FIG. 1 shows, partly in longitudinal median section, the implant head and a part of a stem of a screw-implant according to an embodiment of the invention,
FIG. 2 shows the same embodiment as shown in FIG. 1 for a blade-implant.
The dental implant according to the invention is made from pure titanium of dental grade and comprises a member insertable in the jaw of the patient. In FIG. 1, which concerns a screw-implant, the insertable member is a cylindrical member or stem 1 which is partly shown and comprises a usual screw-threaded part and a non-screw-threaded part 2 the end of which is flush with the surface of the jaw or of the gum when the stem 1 is in position. In FIG. 2, which concerns a blade-implant, the cylindrical member is replaced by a usual blade 1', in particular an apertured blade, which is extended by a part 2 identical to the non-screw-threaded part 2 of FIG. 1. At its end 3 remote from the screw-threaded part or from the blade proper, the part 2 of the insertable member 1 or 1' has a surface in the shape of a hollow semi-sphere, termed surface of contact 4. The part 2 further comprises a cylindrical cavity 5 extending in substantially the entire length of said part 2 and concentrically with the longitudinal axis of the latter. The cavity 5 is internally screw threaded.
The implant further comprises an implant head 6 which is the part of the implant located outside the jaw and receives the prosthesis. This implant head 6 has a generally frustoconical shape with a narrow end 7 and a partly spherical end, termed in this context "spherical part" 8. More precisely, this spherical part 8 is a spherical segment whose median axis coincides with the longitudinal axis of the implant head 6. The implant head 6 has an axial cavity 9 which opens onto the spherical part 8 through an outwardly divergent frustum of a cone 10. The axial cavity 9 has an internal screw thread.
The surface of contact 4 and the spherical part 8 are so dimensioned as to be capable of forming a ball joint in which the outer surface of the spherical part 8 closely cooperates with the surface of contact 4, when the implant head 6 and the member 1 or 1' are assembled. The implant head 6 and the member 1 or 1' are assembled by means of an oblong element 11 which is screwed into each of the cavities 5 and 9 and comprises a rod 12 provided, at each of its ends, with a satellite 13 including a screw thread which is complementary to the internal screw thread of the cavities 5 and 9. The oblong element 11 is symmetrical relative to the center 14 of the rod 12. When the implant is assembled, the center 14 coincides with the center of the ball joint.
For mounting the implant head 6 on the insertable member 1 which has been placed in position in the jaw of the patient, the rod 12 is screwed fully into the implant head 6. The practitioner then presents the implant head 6--rod 12 assembly after having put a suitable dental cement 15 (which is capable of being broken up by ultrasonic waves) on the end of said implant head 6, in particularly in the cavity formed by the frustum of a cone 10, then screws the implant head 6 in the insertable member 1 without fully locking it. He then effects the required bending with the aid of a suitable tool, then screws the implant head home. The cement in excess emerging from the ball joint is then removed.
The bending angle is limited by the configuration of the ball joint connection. It can be envisaged to employ such an implant for angles of inclination not exceeding about 30°.
If need be, the implant head can be dismounted in the following manner:
In the spherical part 8, a hole is provided on the slant so as to open onto preferably, at least in part, the cavity formed by the frustum of a cone 10, for example by means of a drill or a burr 1 mm in diameter. Such a hole is represented by the dot-dash lines 16 in FIG. 1, the axis of this hole making an angle of about 30° with the longitudinal axis of the implant head 6.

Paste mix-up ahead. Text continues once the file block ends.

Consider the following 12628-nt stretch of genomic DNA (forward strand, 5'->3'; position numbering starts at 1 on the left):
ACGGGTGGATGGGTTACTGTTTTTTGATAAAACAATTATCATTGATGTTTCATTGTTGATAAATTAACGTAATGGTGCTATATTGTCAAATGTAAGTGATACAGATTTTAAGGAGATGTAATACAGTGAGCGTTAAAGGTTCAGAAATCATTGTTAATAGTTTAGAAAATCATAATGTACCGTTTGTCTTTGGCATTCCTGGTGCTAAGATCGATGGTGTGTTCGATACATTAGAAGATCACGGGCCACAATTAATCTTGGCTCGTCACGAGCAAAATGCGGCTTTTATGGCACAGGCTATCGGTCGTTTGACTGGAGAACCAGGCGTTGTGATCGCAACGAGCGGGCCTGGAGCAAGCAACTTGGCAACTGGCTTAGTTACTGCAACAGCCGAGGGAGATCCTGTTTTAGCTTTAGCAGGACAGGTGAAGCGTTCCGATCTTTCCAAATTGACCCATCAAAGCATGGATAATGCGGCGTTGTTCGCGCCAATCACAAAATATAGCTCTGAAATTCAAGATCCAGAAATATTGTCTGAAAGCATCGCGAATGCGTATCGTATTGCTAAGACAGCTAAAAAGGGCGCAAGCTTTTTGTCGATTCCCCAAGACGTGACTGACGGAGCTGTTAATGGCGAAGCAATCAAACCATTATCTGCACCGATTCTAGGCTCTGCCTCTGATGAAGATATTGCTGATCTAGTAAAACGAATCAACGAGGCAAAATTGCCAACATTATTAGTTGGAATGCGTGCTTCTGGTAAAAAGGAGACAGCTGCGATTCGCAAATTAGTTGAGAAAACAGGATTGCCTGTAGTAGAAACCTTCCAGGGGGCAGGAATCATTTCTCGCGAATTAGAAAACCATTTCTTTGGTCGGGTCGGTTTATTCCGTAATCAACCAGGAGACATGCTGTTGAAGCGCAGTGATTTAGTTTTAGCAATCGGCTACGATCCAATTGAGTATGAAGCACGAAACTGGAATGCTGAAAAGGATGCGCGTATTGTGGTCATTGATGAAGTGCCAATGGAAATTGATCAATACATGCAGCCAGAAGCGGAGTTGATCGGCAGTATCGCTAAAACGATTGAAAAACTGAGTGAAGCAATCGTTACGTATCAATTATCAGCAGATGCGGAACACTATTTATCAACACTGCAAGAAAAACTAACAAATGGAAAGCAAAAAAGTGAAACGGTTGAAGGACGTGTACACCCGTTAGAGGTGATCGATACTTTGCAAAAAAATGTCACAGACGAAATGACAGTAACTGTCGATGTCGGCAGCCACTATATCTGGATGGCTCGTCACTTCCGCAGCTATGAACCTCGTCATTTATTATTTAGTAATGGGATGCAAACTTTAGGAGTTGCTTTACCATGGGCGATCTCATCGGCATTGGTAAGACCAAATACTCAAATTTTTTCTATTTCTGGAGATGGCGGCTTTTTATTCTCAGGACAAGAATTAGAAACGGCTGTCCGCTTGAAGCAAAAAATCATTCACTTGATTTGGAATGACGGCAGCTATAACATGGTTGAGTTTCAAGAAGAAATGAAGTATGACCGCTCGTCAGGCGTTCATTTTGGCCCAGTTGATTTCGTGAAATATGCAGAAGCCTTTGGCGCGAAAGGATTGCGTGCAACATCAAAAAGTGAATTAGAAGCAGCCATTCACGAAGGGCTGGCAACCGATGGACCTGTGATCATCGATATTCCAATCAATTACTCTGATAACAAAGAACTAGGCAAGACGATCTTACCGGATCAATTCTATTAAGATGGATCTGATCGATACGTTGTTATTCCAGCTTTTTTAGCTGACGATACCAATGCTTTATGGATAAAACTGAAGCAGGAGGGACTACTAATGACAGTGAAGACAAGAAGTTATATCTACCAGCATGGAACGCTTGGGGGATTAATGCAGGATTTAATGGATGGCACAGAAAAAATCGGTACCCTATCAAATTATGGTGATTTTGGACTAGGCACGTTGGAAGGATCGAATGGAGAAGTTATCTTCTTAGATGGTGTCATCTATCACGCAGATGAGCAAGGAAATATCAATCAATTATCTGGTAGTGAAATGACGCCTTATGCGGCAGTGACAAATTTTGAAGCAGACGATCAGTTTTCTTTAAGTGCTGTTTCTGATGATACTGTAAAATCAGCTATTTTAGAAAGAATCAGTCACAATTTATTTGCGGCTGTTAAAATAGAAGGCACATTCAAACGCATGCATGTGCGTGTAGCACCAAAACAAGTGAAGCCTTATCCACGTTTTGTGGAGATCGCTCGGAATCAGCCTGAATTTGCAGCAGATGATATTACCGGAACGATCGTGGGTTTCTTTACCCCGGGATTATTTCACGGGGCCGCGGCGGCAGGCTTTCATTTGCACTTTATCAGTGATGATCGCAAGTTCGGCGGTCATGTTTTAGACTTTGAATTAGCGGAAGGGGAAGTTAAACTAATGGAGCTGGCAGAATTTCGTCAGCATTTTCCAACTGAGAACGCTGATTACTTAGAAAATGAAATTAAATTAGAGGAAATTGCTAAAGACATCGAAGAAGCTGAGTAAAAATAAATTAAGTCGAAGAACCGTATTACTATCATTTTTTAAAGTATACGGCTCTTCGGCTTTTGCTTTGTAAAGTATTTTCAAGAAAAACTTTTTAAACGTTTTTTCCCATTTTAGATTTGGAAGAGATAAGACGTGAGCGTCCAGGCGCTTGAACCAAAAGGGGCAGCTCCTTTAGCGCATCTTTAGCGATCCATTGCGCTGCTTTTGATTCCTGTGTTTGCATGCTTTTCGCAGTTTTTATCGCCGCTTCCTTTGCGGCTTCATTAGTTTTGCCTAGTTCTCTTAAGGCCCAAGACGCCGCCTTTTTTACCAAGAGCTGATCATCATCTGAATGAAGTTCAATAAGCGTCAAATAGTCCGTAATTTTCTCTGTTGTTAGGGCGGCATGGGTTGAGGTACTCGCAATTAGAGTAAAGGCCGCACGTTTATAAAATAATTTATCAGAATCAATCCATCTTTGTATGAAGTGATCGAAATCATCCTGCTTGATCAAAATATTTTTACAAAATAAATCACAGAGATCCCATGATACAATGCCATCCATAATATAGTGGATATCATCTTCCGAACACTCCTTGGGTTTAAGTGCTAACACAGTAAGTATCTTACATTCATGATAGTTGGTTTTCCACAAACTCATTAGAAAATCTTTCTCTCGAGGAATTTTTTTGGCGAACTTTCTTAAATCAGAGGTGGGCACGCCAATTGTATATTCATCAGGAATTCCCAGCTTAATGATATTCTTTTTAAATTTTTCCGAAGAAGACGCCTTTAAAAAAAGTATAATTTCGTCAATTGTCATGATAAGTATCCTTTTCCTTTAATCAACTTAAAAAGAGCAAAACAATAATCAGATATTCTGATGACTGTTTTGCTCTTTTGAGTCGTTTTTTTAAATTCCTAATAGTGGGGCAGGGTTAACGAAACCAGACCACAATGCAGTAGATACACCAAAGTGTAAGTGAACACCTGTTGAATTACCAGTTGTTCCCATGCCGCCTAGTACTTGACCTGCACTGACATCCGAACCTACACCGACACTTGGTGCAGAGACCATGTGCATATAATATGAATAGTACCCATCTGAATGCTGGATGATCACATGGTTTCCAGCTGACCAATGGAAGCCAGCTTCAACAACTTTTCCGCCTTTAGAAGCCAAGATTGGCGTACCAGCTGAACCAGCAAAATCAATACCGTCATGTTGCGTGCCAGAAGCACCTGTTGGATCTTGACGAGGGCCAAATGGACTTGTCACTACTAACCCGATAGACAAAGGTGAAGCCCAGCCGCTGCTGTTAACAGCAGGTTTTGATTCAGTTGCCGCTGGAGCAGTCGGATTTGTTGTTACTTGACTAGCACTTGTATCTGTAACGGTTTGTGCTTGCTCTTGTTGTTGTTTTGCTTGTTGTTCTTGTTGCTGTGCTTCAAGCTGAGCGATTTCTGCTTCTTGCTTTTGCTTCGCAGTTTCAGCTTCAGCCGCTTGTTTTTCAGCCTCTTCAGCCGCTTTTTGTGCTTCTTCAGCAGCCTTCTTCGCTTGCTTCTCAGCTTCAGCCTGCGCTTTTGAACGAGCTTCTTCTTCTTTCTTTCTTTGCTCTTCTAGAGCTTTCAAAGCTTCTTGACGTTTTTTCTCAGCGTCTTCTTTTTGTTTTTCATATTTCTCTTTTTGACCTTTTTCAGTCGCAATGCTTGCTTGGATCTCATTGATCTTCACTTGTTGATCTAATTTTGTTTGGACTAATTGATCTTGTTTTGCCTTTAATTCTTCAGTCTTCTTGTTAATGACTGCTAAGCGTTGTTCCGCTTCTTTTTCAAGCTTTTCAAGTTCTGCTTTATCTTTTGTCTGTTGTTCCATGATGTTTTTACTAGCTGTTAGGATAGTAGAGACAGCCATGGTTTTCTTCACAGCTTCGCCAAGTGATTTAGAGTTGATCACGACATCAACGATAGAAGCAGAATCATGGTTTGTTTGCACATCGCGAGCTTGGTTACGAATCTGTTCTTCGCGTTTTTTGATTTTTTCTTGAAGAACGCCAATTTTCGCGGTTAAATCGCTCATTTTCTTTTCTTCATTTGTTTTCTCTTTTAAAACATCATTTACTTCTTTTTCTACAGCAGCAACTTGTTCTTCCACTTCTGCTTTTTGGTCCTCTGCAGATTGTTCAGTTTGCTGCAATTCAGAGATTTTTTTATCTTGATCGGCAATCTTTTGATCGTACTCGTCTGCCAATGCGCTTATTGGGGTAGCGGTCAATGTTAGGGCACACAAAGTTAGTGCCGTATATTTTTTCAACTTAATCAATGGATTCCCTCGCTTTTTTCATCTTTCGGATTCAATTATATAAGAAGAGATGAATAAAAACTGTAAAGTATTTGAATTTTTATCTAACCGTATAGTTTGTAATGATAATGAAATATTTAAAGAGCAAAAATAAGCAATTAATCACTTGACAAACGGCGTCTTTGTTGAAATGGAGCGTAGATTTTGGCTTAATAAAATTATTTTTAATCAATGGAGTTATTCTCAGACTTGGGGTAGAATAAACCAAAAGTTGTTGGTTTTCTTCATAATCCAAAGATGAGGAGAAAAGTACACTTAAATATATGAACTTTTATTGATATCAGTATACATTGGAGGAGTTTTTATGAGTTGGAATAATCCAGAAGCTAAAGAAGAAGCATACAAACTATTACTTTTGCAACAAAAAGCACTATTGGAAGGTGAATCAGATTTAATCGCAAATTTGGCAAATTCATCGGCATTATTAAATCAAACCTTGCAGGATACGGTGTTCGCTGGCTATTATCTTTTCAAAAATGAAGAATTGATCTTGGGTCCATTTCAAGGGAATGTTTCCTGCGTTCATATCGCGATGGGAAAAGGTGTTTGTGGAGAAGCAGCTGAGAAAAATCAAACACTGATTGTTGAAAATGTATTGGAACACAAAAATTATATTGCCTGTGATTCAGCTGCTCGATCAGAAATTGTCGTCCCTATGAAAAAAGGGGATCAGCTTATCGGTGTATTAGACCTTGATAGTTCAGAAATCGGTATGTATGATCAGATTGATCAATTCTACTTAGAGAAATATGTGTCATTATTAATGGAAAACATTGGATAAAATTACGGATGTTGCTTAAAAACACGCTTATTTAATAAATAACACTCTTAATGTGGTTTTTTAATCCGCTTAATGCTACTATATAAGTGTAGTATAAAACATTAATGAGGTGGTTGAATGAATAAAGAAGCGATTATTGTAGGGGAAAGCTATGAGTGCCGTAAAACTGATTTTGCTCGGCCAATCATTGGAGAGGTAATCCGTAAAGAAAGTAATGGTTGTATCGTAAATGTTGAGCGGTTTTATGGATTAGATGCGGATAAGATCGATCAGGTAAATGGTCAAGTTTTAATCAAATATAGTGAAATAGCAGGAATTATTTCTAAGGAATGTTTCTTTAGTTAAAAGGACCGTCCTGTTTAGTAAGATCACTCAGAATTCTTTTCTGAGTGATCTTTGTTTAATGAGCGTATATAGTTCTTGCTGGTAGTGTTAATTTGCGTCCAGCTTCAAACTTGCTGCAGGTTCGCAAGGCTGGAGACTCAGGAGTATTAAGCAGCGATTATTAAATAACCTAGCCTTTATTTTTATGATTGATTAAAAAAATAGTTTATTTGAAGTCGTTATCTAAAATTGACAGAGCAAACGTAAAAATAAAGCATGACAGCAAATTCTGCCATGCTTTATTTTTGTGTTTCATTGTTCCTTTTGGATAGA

An ultrasonic wave needle is introduced in this hole and the cement 15 is reduced as far as possible to a powder by the emission of ultrasonic waves.
The cement dust is eliminated as far as possible via said hole, for example by means of a jet of sterile water.
The implant head 6 is straightened (by means of a special tool) so as to return it at the minimum to a position at 15° to the longitudinal axis of the insertable member 1 or 1', preferably less than 10°. Indeed, beyond 15°, the unscrewing of the implant head 6 could deteriorate the peripheral edge of the surface of contact 4. Preferably, the implant head 6 is straightened roughly completely, then unscrewed, the connecting rod 12 coming away with the latter.
As a variant, if it is preferred that the connecting rod 12 remain on the insertable member 1 or 1', the head 6 is not completely straightened, and is then unscrewed. The rod 12 is then fully straightened and unscrewed.
Before remounting a new head--rod assembly, the surface of contact 4 and the cavity 5 of the insertable member 1 or 1' are cleaned.
The invention has been described in respect of screw-implants and blade-implants. It is well understood that it may also apply to all the other types of dental implants employed, whether these be endo-bone or juxta-bone. The juxta-bone implants are those in which the implant is fixed around the bone and not in the latter, as in the case of the endo-bone implants of the blade or screw type.
It is also possible to envisage employing the invention in the case of multi-implants for which at least two implants are used for supporting the prosthesis.
The implant head according to the invention may have any usual outer shape. It may in particular comprise circumferential grooves and/or engaging surfaces for clamping tools.
An important advantage of the invention is to make it possible to provide a standard implant that the practitioner adjusts in accordance with the case concerned. Further, the standardization of this implant simplifies its manufacture, facilitates providing supplies to the practitioner and reduces the tooling required for its mounting.
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|U.S. Classification||433/173, 433/176|
|Cooperative Classification||A61C8/0054, A61C8/0053, A61C8/0069, A61C8/005|
|European Classification||A61C8/00G1B, A61C8/00G1C, A61C8/00G1|
|Jul 11, 1996||FPAY||Fee payment|
Year of fee payment: 4
|Aug 8, 2000||REMI||Maintenance fee reminder mailed|
|Jan 14, 2001||LAPS||Lapse for failure to pay maintenance fees|
|Mar 20, 2001||FP||Expired due to failure to pay maintenance fee|
Effective date: 20010112